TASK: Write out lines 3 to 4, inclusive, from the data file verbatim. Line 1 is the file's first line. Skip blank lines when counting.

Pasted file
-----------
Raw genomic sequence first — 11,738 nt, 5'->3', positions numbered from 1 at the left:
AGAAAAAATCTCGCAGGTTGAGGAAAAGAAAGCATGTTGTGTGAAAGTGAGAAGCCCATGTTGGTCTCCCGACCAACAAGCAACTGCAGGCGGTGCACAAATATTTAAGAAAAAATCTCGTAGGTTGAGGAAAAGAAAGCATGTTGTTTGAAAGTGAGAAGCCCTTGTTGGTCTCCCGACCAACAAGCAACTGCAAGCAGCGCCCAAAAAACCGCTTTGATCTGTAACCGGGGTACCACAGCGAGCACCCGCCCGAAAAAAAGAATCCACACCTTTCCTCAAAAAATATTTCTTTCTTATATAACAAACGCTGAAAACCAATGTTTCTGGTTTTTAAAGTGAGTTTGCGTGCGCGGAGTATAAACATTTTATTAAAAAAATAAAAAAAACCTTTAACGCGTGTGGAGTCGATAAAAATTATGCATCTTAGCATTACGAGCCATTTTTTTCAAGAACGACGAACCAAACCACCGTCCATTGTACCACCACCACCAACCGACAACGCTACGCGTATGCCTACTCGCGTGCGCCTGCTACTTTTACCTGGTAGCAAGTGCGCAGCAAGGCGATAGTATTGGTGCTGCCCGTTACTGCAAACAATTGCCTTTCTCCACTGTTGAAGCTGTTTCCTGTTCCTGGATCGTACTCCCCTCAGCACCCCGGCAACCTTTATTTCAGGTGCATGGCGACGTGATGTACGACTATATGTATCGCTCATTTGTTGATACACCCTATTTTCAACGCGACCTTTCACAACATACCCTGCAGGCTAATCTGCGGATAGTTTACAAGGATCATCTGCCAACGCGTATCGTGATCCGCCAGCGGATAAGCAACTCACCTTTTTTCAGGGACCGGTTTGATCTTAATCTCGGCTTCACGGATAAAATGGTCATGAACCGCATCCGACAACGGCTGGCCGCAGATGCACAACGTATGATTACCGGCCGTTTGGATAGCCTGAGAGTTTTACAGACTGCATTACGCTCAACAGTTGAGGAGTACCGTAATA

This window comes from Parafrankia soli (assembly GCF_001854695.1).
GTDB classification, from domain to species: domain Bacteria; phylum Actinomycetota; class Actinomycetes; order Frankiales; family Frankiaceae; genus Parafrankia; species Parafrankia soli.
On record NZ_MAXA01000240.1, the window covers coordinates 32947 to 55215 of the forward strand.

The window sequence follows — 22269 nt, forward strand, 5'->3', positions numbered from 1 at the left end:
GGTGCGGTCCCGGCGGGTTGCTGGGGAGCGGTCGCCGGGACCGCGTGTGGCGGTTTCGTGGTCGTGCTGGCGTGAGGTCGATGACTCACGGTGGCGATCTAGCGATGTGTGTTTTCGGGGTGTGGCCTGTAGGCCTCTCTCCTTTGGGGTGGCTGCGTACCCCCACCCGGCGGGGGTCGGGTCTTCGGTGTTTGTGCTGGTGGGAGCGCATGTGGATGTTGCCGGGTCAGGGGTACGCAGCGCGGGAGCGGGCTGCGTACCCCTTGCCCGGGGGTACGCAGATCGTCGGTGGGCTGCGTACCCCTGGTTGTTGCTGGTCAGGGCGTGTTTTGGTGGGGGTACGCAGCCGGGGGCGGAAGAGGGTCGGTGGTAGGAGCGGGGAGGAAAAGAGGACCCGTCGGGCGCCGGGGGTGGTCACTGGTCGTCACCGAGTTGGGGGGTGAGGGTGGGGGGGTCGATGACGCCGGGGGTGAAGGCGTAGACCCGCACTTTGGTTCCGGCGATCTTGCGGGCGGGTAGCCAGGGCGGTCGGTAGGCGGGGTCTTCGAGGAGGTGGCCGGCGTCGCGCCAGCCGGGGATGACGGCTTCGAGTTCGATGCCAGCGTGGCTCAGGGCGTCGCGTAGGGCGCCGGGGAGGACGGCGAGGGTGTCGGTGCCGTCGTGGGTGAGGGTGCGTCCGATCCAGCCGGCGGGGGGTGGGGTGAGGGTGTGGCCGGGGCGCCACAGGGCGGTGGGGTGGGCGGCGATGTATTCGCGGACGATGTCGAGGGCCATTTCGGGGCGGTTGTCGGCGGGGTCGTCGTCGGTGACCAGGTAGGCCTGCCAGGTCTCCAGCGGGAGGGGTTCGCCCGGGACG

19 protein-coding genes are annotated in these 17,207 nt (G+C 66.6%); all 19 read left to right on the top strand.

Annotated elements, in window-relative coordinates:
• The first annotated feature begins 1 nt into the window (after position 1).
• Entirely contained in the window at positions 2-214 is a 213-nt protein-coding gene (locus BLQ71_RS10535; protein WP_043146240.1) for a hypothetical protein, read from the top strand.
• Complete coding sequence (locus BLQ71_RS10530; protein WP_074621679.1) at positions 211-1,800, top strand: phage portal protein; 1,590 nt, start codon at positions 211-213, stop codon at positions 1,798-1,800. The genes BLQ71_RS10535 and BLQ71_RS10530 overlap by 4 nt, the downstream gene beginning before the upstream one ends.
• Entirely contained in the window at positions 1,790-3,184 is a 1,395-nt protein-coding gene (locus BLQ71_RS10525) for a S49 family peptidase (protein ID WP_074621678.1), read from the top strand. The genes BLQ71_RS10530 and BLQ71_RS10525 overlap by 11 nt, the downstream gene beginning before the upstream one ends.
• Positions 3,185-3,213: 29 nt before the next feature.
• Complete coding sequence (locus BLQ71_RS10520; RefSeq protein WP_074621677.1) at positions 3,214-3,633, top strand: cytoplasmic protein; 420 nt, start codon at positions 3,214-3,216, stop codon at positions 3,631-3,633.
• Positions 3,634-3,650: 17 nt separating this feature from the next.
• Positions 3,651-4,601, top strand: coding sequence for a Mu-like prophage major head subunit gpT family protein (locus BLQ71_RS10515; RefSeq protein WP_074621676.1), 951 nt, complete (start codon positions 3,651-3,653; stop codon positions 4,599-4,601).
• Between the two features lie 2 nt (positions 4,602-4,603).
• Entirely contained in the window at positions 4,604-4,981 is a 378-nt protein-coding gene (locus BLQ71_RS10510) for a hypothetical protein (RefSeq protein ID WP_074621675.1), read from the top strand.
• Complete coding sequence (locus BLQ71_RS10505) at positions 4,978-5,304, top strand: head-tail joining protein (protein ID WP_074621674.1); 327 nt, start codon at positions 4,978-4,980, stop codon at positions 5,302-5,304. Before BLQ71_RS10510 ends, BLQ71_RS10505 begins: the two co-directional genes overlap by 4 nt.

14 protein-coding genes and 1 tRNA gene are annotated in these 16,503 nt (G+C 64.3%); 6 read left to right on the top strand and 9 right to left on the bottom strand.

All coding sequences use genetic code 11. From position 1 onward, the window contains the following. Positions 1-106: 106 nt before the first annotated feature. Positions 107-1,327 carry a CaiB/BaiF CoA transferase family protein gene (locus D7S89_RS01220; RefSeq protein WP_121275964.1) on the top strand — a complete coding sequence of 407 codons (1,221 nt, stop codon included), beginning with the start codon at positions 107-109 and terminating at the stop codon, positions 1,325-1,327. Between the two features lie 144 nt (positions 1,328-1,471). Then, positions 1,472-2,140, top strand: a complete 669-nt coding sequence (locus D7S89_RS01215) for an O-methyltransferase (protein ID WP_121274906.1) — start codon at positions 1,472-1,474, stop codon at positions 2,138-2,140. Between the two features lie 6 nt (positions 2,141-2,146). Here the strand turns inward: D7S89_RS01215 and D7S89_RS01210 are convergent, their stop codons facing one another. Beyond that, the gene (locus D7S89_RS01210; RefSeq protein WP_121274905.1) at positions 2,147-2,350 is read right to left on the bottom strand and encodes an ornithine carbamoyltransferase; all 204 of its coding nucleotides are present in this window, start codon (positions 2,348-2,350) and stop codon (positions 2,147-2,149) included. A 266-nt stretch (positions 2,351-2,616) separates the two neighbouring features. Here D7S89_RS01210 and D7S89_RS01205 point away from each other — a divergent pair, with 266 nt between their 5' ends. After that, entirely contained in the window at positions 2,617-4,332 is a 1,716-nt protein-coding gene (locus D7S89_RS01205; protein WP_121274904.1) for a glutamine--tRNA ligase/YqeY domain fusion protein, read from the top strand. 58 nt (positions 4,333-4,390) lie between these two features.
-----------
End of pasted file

This window comes from Parafrankia soli (assembly GCF_001854695.1).
GTDB classification, from domain to species: domain Bacteria; phylum Actinomycetota; class Actinomycetes; order Frankiales; family Frankiaceae; genus Parafrankia; species Parafrankia soli.